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St. Joseph’s Bread

by Lynne Belluscio

The tradition of the St. Joseph’s table is shared by many Sicilian families. The origins of the feast can be traced to the Middle Ages and there are several variations of the story.  The most common story tells of a terrible drought and famine in Sicily. The farmers and the fishermen prayed to St. Joseph and promised that if the drought ended, they would prepare a feast for all the peasants as a way to thank their patron saint for answering their prayers. When the drought ended and when the crops were harvested, a huge feast was prepared and no one was turned away.  As time went by, the St. Joseph’s table was prepared as a way to remember prayers answered by St. Joseph. In Italy, and several other countries, St. Joseph’s Day in celebrated as fathers’ day. Tom MacPherson wrote about the St. Joseph’s Table in his book, Crossing Cultures. His Great Aunt Josephine O'Geen “kept many of the customs of Sicilian culture alive in her home, among them the Sicilian tradition of hosting a St. Joseph’s Table.” During World War II, she prayed to St. Joseph to protect her son, John, and promised to set a St. Joseph’s Table if he returned safe.  In LeRoy, there were several women who prepared a St. Joseph’s table each year and everyone was invited to stop by and enjoy the food. In some communities, the St. Joseph’s day table is set at a church hall or community center, instead of in a home.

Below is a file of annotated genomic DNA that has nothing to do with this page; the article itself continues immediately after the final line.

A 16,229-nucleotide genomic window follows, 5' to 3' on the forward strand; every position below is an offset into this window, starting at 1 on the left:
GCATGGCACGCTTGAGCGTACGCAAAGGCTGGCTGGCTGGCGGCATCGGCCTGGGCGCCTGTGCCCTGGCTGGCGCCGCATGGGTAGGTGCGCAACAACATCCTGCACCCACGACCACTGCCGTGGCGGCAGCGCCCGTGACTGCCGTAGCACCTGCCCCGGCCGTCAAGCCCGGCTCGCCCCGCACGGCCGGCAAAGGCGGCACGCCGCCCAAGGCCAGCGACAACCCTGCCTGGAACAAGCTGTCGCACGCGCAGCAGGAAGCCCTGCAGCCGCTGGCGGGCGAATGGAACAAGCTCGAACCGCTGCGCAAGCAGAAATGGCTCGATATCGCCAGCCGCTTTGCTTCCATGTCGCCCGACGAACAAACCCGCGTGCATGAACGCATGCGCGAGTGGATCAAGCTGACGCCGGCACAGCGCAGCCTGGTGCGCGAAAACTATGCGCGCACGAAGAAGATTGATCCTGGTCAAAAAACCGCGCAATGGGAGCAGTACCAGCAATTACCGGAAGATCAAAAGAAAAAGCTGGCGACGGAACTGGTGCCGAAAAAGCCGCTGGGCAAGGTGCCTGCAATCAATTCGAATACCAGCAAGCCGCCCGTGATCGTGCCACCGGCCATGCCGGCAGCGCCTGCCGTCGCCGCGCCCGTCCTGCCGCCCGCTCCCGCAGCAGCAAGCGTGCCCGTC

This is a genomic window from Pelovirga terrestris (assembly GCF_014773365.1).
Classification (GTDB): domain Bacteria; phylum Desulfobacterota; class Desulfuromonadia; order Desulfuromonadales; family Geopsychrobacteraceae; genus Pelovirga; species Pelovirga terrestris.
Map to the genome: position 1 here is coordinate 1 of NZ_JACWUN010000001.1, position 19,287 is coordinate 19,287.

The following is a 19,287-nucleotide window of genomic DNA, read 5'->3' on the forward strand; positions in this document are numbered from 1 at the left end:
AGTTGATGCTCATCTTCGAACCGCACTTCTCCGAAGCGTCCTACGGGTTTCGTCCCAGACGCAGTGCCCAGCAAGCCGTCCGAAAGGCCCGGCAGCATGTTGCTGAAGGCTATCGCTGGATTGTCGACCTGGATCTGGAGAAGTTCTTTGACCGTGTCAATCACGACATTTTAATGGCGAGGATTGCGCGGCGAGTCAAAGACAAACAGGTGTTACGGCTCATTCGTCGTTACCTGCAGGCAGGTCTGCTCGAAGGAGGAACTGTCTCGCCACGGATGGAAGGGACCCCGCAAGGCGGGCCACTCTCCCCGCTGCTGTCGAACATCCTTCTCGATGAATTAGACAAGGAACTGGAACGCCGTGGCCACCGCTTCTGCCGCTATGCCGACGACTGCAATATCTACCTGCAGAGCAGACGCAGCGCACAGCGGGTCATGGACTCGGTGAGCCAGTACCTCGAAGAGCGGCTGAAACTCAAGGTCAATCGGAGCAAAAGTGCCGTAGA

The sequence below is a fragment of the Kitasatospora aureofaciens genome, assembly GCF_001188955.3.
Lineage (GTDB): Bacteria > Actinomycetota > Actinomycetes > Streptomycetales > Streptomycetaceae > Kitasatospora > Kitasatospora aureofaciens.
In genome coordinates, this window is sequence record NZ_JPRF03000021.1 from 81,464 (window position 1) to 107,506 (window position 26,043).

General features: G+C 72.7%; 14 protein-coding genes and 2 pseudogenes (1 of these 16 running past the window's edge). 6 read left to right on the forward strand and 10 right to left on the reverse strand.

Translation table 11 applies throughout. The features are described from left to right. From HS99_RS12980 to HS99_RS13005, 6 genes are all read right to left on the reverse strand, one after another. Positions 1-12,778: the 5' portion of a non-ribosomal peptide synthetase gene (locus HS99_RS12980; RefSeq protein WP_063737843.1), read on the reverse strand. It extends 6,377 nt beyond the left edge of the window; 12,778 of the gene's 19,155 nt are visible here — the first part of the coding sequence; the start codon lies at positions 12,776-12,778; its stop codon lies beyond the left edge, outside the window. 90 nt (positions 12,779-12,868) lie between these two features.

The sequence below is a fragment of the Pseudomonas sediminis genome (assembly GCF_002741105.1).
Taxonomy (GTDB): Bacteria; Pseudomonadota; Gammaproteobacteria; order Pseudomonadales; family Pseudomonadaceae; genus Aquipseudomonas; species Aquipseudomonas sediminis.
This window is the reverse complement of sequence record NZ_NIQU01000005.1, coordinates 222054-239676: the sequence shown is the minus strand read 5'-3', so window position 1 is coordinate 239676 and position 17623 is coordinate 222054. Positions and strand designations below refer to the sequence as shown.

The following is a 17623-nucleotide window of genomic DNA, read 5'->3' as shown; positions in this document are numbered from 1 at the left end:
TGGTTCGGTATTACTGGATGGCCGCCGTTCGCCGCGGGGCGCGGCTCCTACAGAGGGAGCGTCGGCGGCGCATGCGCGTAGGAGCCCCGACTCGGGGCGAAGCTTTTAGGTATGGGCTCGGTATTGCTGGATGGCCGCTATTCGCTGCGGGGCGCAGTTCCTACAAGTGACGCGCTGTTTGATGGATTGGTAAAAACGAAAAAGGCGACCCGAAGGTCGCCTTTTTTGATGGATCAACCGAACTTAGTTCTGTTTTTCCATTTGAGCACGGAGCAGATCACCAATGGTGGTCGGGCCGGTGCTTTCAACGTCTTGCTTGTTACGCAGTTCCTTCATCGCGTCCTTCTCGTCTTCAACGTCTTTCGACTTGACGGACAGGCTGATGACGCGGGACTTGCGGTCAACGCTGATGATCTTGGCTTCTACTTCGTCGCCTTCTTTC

Traditionally the St. Joseph’s table is prepared on March 19, although it can be set on the weekend closest to that date.  Food is displayed on a three-tier altar, symbolic of the Trinity or the three steps to heaven.

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